Select committees in the Congress of the United States of America:
  • Senate Select Committee on Ethics
  • Senate Select Committee on Intelligence
  • House Select Committee on Homeland Security
  • House Permanent Select Committee on Intelligence
A member of Congress can only join two standing committees, but they can be a member of a select committee while still maintaining their seats on two standing committees. This is the only appreciable difference between the two types: the other differences are procedural in nature and not really pertinent unless you're the Speaker of the House. While a few select committes have been created to deal with temporary problems (e.g. the Senate Select Committee to Investigate Presidential Campaign Activities, which was in charge of the Watergate hearings), the few that currently exist are all more or less permanent.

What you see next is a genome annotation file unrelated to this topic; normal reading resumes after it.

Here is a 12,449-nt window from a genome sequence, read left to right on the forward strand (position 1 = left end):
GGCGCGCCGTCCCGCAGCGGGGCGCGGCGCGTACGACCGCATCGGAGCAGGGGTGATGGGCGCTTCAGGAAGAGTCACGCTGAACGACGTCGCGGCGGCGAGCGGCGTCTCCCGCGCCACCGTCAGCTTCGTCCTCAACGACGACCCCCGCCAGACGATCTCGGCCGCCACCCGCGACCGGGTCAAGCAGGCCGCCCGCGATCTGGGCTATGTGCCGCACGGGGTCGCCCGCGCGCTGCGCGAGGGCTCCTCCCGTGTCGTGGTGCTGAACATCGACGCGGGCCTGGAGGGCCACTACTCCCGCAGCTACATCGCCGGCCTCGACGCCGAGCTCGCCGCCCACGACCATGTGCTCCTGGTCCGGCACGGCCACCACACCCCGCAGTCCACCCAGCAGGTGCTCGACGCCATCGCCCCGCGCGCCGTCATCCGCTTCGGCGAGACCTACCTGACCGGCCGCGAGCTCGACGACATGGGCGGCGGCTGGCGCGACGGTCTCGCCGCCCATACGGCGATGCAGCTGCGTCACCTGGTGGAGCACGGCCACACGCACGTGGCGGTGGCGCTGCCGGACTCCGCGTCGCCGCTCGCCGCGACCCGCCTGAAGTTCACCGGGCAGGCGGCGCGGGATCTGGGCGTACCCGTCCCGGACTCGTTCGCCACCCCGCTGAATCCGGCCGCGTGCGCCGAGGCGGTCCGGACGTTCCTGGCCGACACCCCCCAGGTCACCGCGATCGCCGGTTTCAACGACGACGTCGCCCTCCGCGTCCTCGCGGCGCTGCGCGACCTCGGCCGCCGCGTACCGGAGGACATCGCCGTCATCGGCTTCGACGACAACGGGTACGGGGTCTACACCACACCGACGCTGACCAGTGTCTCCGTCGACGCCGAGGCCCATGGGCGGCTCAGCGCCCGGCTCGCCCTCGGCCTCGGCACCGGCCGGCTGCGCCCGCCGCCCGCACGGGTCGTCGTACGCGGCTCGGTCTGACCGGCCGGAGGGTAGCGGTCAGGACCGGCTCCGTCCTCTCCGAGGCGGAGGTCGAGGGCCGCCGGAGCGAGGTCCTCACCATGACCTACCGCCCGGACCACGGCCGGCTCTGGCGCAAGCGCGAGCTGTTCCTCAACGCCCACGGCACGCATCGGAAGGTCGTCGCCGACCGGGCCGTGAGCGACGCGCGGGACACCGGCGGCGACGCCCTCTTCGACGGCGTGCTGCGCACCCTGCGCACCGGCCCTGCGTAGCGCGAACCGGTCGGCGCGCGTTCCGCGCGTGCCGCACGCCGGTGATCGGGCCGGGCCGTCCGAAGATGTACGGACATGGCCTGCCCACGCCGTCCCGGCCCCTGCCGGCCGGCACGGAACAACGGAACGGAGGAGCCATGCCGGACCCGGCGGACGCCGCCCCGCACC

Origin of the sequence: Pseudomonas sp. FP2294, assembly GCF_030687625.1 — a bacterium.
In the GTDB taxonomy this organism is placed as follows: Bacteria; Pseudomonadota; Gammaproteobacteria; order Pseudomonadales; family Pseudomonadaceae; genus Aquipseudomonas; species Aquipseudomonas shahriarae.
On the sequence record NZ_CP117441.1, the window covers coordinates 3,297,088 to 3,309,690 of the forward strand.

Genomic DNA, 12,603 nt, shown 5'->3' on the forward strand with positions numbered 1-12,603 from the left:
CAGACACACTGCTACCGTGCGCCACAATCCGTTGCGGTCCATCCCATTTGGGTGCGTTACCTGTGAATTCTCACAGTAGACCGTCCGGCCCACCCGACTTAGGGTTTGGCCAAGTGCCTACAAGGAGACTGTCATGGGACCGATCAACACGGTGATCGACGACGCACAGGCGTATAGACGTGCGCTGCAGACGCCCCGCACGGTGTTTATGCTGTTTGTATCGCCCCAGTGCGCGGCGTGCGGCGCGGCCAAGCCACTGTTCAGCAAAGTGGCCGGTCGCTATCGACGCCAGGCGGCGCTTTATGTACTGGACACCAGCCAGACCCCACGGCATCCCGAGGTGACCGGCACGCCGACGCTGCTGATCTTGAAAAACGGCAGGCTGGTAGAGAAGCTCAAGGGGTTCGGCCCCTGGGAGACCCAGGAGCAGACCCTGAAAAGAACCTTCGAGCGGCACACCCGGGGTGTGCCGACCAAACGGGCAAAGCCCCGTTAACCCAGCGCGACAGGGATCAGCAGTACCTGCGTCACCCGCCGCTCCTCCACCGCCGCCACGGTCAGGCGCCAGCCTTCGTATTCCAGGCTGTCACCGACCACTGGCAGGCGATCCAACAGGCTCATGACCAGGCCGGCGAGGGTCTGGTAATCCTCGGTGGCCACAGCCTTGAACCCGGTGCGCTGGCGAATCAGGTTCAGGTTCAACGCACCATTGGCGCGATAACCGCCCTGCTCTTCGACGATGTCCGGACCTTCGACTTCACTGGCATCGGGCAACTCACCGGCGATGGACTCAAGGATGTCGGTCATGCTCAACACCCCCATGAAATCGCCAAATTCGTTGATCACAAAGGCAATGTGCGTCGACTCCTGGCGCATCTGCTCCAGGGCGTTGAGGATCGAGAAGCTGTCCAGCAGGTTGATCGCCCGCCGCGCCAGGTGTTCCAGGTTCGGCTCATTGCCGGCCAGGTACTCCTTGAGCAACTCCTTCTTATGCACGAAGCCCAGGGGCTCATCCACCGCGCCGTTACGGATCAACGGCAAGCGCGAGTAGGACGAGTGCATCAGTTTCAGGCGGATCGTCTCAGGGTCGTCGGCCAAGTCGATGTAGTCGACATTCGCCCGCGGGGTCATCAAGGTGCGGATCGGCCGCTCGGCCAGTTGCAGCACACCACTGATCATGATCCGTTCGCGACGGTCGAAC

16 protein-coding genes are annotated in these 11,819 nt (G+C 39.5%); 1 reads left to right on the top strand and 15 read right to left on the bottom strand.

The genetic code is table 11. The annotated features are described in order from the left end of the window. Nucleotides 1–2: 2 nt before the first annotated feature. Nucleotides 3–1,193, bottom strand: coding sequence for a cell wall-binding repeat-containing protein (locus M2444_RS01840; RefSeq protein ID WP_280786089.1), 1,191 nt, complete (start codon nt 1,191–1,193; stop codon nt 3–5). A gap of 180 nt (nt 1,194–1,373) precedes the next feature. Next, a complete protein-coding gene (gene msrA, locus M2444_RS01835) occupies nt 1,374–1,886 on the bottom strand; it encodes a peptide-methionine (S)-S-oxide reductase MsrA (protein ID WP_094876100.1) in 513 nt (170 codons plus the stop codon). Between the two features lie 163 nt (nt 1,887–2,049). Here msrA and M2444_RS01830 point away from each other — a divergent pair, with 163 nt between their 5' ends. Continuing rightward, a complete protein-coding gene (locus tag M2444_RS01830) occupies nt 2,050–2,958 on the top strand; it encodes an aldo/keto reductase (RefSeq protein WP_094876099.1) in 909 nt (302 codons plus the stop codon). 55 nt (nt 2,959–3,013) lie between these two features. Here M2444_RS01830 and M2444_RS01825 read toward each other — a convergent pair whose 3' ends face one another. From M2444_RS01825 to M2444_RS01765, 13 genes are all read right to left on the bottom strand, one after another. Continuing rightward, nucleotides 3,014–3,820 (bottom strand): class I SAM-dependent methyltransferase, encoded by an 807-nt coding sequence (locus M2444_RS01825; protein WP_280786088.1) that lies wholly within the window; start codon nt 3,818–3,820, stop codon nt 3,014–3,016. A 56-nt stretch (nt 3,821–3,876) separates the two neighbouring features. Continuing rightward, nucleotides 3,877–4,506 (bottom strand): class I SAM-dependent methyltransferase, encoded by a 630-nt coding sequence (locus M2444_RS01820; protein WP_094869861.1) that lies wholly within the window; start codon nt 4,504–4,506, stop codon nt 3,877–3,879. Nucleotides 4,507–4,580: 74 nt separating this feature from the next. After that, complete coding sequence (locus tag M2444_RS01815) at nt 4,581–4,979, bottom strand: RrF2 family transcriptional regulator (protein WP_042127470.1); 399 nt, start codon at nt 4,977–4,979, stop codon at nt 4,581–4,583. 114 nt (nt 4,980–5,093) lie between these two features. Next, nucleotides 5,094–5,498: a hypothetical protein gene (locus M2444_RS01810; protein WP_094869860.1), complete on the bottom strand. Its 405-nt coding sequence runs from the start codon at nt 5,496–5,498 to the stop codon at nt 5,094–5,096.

In the Parliament of the United Kingdom, a select committee is a committee formed for investigatory purposes, whereas a standing committee is a committee that actually makes and edits a law. As of January 2004, there are 35 select committees in the House of Commons, 13 in the House of Lords, and 11 joint committees between the two houses.